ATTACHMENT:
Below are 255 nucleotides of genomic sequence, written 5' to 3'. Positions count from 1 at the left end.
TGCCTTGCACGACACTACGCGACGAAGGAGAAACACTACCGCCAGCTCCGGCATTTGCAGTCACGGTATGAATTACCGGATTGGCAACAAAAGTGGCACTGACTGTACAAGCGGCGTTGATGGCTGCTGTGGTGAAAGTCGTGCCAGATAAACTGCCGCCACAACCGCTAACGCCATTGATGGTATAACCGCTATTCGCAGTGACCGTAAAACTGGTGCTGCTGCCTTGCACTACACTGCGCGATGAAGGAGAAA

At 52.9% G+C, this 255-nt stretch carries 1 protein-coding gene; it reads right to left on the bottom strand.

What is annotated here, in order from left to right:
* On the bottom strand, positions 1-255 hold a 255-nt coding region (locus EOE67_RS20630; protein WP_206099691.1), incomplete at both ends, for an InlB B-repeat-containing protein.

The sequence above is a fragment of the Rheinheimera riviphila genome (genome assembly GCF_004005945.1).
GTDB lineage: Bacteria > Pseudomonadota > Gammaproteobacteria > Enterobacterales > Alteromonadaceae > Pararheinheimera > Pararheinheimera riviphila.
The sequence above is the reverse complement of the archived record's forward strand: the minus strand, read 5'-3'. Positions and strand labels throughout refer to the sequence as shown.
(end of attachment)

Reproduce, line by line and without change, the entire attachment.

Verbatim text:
Below are 255 nucleotides of genomic sequence, written 5' to 3'. Positions count from 1 at the left end.
TGCCTTGCACGACACTACGCGACGAAGGAGAAACACTACCGCCAGCTCCGGCATTTGCAGTCACGGTATGAATTACCGGATTGGCAACAAAAGTGGCACTGACTGTACAAGCGGCGTTGATGGCTGCTGTGGTGAAAGTCGTGCCAGATAAACTGCCGCCACAACCGCTAACGCCATTGATGGTATAACCGCTATTCGCAGTGACCGTAAAACTGGTGCTGCTGCCTTGCACTACACTGCGCGATGAAGGAGAAA

At 52.9% G+C, this 255-nt stretch carries 1 protein-coding gene; it reads right to left on the bottom strand.

What is annotated here, in order from left to right:
* On the bottom strand, positions 1-255 hold a 255-nt coding region (locus EOE67_RS20630; protein WP_206099691.1), incomplete at both ends, for an InlB B-repeat-containing protein.

The sequence above is a fragment of the Rheinheimera riviphila genome (genome assembly GCF_004005945.1).
GTDB lineage: Bacteria > Pseudomonadota > Gammaproteobacteria > Enterobacterales > Alteromonadaceae > Pararheinheimera > Pararheinheimera riviphila.
The sequence above is the reverse complement of the archived record's forward strand: the minus strand, read 5'-3'. Positions and strand labels throughout refer to the sequence as shown.